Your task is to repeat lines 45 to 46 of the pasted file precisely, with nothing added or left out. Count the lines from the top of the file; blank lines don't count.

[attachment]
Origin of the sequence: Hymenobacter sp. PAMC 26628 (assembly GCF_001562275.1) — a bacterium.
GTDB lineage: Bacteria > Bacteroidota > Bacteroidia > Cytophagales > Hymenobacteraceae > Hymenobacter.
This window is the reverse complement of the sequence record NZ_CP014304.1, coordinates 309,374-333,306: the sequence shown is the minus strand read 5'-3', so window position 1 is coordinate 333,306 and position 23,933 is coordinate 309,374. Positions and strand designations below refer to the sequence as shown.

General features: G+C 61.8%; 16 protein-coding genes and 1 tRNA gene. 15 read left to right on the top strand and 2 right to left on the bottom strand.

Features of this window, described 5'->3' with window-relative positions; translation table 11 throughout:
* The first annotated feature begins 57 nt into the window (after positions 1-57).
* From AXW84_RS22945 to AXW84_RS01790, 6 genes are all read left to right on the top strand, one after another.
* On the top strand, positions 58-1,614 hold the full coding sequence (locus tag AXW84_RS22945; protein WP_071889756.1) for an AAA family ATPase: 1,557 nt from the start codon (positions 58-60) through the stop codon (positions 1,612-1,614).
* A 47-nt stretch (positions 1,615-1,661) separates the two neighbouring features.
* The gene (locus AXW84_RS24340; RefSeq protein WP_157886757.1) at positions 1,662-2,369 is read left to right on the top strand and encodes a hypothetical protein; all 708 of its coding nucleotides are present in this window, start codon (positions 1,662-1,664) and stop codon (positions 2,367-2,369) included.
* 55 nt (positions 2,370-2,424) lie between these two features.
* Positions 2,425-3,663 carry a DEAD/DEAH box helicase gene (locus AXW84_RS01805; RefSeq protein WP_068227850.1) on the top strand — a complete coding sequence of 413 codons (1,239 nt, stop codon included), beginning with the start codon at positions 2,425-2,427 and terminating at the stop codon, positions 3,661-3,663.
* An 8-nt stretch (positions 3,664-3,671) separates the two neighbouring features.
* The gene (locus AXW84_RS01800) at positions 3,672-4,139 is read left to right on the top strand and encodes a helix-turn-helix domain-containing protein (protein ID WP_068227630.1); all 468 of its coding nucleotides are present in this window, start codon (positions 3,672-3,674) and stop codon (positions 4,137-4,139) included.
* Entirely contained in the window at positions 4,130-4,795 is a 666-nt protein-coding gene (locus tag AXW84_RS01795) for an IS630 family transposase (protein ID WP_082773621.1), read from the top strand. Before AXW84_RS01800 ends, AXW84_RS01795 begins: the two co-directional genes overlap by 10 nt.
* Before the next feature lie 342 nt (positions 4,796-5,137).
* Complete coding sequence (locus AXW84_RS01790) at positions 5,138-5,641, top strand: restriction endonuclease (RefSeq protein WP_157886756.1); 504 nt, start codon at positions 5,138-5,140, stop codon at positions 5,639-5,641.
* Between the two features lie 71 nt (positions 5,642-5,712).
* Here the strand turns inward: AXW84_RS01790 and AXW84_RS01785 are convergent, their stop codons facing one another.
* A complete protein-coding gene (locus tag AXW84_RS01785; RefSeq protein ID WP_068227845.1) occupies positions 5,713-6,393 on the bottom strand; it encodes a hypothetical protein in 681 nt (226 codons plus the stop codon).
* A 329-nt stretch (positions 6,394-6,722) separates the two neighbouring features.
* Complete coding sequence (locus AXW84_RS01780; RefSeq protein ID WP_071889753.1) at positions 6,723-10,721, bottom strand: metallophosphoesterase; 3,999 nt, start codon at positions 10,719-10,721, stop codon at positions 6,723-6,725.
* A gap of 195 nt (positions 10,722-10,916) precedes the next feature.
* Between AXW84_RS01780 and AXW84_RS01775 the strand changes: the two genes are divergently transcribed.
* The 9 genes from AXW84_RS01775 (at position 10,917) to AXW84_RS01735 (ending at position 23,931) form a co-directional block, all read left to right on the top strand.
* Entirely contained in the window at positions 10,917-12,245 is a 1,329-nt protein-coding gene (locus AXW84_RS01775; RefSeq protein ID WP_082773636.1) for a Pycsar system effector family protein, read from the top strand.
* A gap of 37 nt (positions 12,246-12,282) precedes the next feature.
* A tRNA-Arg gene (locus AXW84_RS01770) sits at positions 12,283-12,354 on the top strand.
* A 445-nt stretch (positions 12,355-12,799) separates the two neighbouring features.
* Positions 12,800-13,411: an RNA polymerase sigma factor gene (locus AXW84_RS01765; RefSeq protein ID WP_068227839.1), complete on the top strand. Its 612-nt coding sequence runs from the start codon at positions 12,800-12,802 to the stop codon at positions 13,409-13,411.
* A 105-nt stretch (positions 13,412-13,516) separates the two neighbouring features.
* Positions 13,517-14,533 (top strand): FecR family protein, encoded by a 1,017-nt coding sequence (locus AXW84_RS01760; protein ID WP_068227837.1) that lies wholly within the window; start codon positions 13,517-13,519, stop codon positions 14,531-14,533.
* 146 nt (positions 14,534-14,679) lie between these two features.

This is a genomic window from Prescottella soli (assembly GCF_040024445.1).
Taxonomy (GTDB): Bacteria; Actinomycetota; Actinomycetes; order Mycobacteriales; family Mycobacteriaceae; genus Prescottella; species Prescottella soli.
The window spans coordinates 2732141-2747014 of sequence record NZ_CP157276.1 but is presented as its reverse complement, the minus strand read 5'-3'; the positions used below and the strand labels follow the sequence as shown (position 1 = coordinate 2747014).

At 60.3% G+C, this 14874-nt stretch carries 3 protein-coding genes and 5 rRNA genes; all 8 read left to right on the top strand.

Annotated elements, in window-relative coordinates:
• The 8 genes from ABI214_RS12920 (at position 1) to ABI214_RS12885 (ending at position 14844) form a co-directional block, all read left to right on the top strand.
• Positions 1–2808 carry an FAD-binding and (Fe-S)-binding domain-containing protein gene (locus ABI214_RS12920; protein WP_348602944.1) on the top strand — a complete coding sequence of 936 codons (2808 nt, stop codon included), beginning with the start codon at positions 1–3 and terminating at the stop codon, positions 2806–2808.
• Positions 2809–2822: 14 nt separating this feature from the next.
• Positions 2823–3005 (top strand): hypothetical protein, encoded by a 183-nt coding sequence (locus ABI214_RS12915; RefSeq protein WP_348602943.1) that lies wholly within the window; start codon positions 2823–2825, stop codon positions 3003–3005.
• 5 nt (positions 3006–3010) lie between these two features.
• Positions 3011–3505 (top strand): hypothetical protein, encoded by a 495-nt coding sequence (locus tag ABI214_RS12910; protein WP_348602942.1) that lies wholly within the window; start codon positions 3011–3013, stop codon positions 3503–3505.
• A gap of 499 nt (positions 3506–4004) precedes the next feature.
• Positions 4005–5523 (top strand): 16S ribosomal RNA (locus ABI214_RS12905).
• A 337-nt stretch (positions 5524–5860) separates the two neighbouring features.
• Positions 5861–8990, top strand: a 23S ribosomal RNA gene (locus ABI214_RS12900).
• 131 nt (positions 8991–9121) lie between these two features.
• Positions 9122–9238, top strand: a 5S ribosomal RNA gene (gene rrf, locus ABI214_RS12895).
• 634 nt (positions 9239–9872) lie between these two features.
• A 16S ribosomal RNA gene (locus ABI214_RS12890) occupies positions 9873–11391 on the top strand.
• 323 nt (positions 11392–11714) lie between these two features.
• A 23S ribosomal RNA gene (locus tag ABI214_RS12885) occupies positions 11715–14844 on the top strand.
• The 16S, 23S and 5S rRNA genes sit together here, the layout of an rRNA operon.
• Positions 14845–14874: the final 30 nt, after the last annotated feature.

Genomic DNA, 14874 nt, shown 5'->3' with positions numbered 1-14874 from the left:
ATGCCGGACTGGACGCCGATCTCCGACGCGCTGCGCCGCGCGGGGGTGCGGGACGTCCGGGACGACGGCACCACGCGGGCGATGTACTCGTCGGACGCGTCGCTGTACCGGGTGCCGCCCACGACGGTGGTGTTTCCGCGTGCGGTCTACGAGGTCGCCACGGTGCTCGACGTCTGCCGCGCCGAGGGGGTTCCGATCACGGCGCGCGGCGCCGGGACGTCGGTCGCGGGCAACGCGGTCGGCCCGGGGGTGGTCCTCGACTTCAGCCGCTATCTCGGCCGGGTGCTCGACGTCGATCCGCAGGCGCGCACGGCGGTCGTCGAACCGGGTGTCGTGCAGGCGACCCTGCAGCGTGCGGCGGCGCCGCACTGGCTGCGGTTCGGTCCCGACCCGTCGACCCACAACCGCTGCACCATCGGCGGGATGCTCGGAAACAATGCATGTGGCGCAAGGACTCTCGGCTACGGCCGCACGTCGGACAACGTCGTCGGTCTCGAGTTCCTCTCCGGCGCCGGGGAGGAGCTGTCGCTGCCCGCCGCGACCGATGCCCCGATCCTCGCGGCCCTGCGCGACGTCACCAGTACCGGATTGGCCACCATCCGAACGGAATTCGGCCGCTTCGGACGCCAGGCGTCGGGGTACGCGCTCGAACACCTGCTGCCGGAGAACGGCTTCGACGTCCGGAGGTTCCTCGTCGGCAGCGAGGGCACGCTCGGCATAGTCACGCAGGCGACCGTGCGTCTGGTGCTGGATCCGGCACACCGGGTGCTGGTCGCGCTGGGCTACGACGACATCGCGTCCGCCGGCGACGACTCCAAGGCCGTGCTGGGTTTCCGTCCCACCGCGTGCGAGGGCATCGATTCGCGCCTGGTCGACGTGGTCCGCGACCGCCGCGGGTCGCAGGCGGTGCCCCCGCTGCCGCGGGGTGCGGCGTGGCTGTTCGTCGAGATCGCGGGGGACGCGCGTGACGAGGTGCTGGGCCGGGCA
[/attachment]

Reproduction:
• A gap of 499 nt (positions 3506–4004) precedes the next feature.
• Positions 4005–5523 (top strand): 16S ribosomal RNA (locus ABI214_RS12905).